As it comes down the nervous system, Ditto said, it short circuits the nerves, disrupting the nerves’ insulation and causing pain.

“Sometimes that person might have an odd sensation, sometimes a prickly feeling, an itchy feeling, a burning feeling or a tingly feeling,” he said. “It’s actually quiet painful before the rash starts.”

Because the pain for some is intense, Ditto said doctors might think that the shingles are presenting as something else.

“I’ve already had a patient who we thought was having chest pains, broke out into a rash,” he said.

When shingles actually appear, Ditto said it’s a red rash with blisters, often appearing on the chest or back. Shingles can also appear on the face, scalp or eye. An eye doctor would care for any possible infection of the eye, Ditto said.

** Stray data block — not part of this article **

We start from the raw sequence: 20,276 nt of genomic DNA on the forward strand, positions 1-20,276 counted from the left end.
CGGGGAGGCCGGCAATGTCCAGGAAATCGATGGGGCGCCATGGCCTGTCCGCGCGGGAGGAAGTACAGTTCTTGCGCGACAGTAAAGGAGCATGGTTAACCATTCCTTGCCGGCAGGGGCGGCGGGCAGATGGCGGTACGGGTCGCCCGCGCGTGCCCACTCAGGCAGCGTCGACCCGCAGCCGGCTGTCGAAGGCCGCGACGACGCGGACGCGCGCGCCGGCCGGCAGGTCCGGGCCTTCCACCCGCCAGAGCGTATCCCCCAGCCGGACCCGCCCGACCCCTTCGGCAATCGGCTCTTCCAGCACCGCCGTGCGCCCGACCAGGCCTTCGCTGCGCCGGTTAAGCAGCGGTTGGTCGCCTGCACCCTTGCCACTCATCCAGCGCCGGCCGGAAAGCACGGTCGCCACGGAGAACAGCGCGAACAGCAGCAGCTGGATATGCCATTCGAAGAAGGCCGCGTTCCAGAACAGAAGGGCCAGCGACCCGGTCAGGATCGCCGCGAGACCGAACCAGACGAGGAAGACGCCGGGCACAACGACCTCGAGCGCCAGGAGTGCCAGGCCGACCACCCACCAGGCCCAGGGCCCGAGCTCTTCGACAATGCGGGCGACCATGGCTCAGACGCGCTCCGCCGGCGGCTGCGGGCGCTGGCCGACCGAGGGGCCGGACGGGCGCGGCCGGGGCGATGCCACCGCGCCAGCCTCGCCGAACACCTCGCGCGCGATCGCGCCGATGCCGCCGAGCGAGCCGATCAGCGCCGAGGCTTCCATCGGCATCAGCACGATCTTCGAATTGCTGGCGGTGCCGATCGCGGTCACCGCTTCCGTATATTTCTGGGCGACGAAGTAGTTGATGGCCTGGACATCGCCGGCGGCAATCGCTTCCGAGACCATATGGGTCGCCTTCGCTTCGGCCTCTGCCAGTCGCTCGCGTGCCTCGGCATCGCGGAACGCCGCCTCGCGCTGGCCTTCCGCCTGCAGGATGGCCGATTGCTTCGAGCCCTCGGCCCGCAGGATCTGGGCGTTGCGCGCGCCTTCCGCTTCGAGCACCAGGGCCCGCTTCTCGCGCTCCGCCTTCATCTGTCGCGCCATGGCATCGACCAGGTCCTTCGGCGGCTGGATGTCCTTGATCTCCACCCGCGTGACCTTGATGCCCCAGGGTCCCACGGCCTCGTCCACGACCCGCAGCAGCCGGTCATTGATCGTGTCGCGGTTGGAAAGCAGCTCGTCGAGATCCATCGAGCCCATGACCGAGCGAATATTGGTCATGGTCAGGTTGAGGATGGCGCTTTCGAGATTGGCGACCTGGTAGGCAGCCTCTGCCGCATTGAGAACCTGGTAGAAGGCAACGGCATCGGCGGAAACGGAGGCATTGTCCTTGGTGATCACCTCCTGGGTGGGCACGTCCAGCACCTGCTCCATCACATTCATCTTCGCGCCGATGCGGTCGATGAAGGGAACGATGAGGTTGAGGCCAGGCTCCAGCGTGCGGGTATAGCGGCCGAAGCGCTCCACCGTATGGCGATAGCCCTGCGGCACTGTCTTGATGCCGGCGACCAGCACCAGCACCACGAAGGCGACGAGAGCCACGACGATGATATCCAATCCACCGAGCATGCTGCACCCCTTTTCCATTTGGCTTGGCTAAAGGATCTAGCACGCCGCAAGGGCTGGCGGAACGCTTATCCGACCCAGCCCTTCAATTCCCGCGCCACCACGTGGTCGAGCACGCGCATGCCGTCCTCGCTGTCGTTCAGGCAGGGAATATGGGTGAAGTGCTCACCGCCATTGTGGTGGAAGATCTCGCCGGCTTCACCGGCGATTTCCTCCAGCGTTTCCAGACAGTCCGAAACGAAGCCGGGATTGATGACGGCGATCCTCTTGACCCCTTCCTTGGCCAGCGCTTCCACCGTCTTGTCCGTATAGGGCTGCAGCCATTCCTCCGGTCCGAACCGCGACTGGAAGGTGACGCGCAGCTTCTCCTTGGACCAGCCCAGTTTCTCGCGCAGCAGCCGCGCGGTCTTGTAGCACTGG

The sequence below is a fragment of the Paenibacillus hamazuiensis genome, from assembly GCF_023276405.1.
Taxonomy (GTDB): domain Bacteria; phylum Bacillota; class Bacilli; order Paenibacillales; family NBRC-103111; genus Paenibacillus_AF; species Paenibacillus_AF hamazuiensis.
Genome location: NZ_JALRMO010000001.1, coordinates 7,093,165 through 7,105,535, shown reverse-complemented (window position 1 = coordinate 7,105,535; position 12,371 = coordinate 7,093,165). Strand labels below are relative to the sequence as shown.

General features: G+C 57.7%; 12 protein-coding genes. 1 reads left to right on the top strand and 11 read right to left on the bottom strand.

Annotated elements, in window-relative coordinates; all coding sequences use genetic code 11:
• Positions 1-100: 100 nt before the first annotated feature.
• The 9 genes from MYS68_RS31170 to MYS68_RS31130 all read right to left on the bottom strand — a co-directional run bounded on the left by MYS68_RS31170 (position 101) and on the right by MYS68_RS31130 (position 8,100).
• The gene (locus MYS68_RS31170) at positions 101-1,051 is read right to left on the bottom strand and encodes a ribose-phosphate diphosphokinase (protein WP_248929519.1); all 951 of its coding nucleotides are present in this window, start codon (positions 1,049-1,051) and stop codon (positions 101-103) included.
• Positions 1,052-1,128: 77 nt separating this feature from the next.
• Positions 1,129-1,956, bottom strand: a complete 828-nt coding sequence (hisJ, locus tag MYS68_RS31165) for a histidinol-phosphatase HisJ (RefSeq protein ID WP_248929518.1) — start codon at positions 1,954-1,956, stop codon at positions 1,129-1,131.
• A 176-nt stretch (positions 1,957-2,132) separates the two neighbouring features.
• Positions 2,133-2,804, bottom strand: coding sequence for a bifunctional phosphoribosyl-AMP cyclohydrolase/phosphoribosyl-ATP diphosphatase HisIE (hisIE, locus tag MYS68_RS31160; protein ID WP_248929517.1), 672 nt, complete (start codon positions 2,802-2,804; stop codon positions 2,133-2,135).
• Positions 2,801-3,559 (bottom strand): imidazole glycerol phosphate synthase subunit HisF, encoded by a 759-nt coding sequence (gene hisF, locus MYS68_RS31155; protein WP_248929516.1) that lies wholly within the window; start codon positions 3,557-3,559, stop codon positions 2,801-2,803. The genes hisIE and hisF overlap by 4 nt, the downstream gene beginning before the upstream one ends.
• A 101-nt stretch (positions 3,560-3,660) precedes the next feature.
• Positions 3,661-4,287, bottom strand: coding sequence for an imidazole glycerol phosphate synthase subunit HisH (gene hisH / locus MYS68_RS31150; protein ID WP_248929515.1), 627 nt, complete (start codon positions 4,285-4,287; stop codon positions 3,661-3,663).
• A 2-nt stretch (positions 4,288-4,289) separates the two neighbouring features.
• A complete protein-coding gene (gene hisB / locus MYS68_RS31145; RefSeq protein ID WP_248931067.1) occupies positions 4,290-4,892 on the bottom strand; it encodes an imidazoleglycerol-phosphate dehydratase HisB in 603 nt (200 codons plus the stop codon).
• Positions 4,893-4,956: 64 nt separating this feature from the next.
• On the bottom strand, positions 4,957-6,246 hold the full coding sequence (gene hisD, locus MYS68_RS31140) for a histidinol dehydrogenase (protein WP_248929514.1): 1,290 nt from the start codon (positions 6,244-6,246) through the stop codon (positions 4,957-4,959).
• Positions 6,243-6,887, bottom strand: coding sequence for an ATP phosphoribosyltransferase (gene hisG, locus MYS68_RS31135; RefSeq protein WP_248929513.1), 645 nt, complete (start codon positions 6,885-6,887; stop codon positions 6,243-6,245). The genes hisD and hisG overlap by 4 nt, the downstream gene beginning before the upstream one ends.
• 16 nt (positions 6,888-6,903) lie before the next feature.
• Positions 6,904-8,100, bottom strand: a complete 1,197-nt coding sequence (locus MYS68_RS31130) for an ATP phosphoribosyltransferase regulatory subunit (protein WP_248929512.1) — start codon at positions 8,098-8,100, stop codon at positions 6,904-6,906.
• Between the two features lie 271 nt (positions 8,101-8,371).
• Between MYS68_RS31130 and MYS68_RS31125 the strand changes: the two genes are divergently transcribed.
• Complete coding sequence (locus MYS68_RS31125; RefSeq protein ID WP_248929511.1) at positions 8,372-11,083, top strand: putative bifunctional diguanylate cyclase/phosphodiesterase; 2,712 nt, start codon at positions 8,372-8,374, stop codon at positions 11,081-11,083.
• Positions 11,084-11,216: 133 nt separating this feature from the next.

A person at any age can get shingles, but Ditto said it’s more likely to affect someone older, noting that 6 to 20 percent of those 60 and older are going to get shingles.

Treating shingles

Ditto said eventually the rash and blisters will go away, but it’s the pain that often lasts.

There is no drug to treat shingles specifically, he said. The medications that a person receives are to treat the pain. And for some, the pain can be debilitating, with even the weight of a shirt skimming the area causing pain.

JoAnn Litten, 71, of Hagerstown was getting her first shingles shot during the clinic. She said her mother had shingles about 15 years ago and her doctor suggested that Litten get a shot.

Litten said she’s hoping that the vaccine will prevent her getting the virus.

The vaccine is the best bet to prevent shingles, but is not 100-percent effective, Ditto said.

“The vaccine is 50 percent effective at completely preventing it,” he said.

The other 50 percent, he said, will probably get shingles, but won’t have as much problem with the pain.